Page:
Allie Grasgreen

Allie Grasgreen, Student Affairs and Athletics Reporter, joined Inside Higher Ed in 2010. She graduated from the University of Oregon in June with a B.S. in journalism and a minor in environmental studies. She covered higher ed for two years at the Oregon Daily Emerald before becoming managing editor and then editor in chief, and she interned at The Chronicle of Higher Education in 2008.

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Most Recent Articles

December 18, 2013
The U.S. attorney’s office has charged a 20-year-old Harvard University student who emailed a bomb threat to campus officials and the student newspaper, CBS Boston reported. The incident led administrators to shut down campus and cancel classes (and scheduled exams) Monday, before local and state police and authorities from the FBI, U.S. Secret Service, and Bureau of Alcohol, Tobacco, Firearms and Explosives announced that the four supposedly targeted buildings were clear.
December 17, 2013
Largest-ever study of American graduates will look at quality-of-life measures beyond job attainment and compensation, but some question what it says about colleges.
December 16, 2013
A former Denison University student who was expelled over sexual assault allegations is suing the institution, claiming campus officials violated his rights and did not follow their own policies during student judicial proceedings. The Newark Advocate reports that the lawsuit charges include negligence, violation of right to an attorney, and breach of contracts.
December 13, 2013
Ten years ago, Texas A&M cut its journalism program. The job market imploded in the meantime, but the university hopes its interdisciplinary, liberal arts education approach will make reviving the degree a smart move.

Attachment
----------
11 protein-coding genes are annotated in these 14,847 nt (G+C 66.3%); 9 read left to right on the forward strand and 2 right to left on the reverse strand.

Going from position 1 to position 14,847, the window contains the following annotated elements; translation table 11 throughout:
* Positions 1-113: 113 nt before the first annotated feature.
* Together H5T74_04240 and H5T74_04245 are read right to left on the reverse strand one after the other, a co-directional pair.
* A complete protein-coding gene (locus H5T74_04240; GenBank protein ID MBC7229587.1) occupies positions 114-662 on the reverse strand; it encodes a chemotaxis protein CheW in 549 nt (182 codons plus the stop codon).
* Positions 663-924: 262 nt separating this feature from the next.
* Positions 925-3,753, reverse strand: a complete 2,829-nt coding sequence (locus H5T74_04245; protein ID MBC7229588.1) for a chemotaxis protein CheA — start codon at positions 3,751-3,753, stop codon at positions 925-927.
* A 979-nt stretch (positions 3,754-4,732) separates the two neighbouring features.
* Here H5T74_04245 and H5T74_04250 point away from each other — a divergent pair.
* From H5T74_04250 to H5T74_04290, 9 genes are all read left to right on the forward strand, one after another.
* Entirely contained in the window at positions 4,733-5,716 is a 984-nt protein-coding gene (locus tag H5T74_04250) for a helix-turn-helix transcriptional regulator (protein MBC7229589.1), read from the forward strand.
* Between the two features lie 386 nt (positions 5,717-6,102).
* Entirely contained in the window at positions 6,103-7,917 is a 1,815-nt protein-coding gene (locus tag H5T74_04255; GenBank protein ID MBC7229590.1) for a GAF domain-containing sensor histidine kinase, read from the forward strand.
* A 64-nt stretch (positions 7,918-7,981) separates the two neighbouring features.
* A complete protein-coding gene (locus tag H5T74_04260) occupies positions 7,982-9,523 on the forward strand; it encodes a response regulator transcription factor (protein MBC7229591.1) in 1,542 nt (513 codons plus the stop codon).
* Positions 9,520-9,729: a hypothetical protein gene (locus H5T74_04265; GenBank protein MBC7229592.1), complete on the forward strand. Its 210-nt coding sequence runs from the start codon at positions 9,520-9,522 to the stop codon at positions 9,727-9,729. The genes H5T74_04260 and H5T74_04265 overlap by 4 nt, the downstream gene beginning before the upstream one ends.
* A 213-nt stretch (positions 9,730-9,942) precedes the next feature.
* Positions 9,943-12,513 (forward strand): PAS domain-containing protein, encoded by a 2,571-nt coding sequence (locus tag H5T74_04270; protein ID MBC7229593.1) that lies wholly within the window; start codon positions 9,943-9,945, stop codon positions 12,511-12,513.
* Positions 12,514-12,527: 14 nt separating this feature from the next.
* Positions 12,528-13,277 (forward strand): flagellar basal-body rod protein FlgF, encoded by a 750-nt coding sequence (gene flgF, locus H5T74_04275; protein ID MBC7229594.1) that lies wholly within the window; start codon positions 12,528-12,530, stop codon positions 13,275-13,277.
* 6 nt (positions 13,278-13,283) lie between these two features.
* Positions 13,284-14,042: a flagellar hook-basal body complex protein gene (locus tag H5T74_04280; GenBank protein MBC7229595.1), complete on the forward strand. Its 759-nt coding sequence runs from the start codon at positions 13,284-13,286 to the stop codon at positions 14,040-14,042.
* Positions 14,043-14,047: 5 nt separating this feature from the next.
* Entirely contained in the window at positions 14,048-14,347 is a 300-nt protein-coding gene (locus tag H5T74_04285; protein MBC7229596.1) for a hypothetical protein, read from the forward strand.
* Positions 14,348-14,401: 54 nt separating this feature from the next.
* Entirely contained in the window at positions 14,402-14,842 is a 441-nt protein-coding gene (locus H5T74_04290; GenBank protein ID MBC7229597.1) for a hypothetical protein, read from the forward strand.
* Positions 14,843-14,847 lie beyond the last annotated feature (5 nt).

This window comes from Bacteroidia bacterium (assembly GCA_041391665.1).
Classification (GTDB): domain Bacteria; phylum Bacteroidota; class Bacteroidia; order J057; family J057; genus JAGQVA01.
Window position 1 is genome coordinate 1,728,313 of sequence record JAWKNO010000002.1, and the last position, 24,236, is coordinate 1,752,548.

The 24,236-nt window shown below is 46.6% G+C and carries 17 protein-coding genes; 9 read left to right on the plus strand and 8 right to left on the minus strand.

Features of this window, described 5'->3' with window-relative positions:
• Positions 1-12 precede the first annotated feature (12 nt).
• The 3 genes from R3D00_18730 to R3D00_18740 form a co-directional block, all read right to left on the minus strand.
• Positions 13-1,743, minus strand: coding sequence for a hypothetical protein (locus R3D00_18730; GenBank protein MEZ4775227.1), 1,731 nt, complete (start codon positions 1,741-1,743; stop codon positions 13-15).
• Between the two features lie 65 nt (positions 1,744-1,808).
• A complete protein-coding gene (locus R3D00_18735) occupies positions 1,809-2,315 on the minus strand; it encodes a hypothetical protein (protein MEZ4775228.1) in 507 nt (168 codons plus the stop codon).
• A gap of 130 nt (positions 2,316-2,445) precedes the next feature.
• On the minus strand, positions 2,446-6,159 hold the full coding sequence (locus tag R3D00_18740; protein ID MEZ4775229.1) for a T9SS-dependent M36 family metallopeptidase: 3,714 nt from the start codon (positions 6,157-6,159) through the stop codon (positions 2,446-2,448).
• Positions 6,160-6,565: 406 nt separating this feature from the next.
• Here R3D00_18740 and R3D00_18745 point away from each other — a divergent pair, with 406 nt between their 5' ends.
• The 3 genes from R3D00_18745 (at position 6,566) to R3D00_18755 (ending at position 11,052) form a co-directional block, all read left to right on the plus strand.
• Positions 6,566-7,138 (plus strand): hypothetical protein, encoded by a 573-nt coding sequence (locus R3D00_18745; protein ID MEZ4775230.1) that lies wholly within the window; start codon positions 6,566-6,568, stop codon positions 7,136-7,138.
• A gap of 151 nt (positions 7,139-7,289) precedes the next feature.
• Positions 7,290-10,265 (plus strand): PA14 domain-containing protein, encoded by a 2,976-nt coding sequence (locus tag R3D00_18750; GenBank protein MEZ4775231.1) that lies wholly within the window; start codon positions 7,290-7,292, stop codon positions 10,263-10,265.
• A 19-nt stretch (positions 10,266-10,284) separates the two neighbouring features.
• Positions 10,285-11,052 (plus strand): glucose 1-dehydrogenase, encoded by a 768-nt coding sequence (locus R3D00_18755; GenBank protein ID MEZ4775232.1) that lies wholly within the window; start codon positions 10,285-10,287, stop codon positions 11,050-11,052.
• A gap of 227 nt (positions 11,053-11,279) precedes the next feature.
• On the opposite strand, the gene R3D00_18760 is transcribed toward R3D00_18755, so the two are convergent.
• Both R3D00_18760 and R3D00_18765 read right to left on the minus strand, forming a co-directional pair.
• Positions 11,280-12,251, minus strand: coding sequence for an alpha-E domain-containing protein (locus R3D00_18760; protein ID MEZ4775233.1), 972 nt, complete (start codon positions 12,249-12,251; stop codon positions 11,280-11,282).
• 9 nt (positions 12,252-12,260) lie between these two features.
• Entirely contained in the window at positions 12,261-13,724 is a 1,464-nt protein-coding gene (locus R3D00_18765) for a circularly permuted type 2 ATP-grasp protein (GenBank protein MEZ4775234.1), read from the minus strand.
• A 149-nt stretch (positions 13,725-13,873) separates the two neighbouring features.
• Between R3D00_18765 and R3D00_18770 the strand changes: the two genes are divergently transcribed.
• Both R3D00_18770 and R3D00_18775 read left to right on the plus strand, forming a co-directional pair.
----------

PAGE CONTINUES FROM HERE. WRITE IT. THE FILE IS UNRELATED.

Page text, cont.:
December 12, 2013
A 19-year-old Baruch College freshman died Tuesday after participating in a hazing ritual about 30 miles off the New York City campus, along with 30 members of the Delta Psi fraternity, the Pocono Record reported. Chen “Michael” Deng, who was pledging the fraternity, was taken to a hospital early Sunday in critical condition with major brain trauma and died Monday.
December 12, 2013
Colleges in the National Collegiate Athletic Association’s Football Bowl Subdivision spent $90.3 million traveling to and from 35 bowl games last year, but they still made money thanks to the $300.8 million that was returned to the conferences and in turn their member campuses, according to an NCAA audit. In the Southeastern Conference, where colleges both made and spent the most money, campuses got $52,278,677 in bowl payouts, but accumulated $14,762,565 in expenses.
December 11, 2013
Graduation rates among Division II athletes dropped by an unusually high three percentage points this year, the National Collegiate Athletic Association announced Tuesday, but officials say it’s likely due to a technical glitch.
December 11, 2013
Nearly 140 ineligible Southeastern Louisiana University athletes in all 16 sports were allowed to practice, compete and receive scholarships because of the institution’s failure to monitor its eligibility certification process, the National Collegiate Athletic Association announced Tuesday.
December 10, 2013
The U.S. Education Department’s Office for Civil Rights will investigate a complaint alleging that the University of Connecticut violated Title IX when it “did not respond promptly and effectively to complaints and other information indicating that students have been subjected to sexual violence, including sexual harassment, and that students have, as a consequence, been subjected to a sexually hostile environment,” OCR told the university Monday.
December 4, 2013
As awareness of concussions in football heightens, researchers and sports officials work to make sure other sports get proper attention, too.


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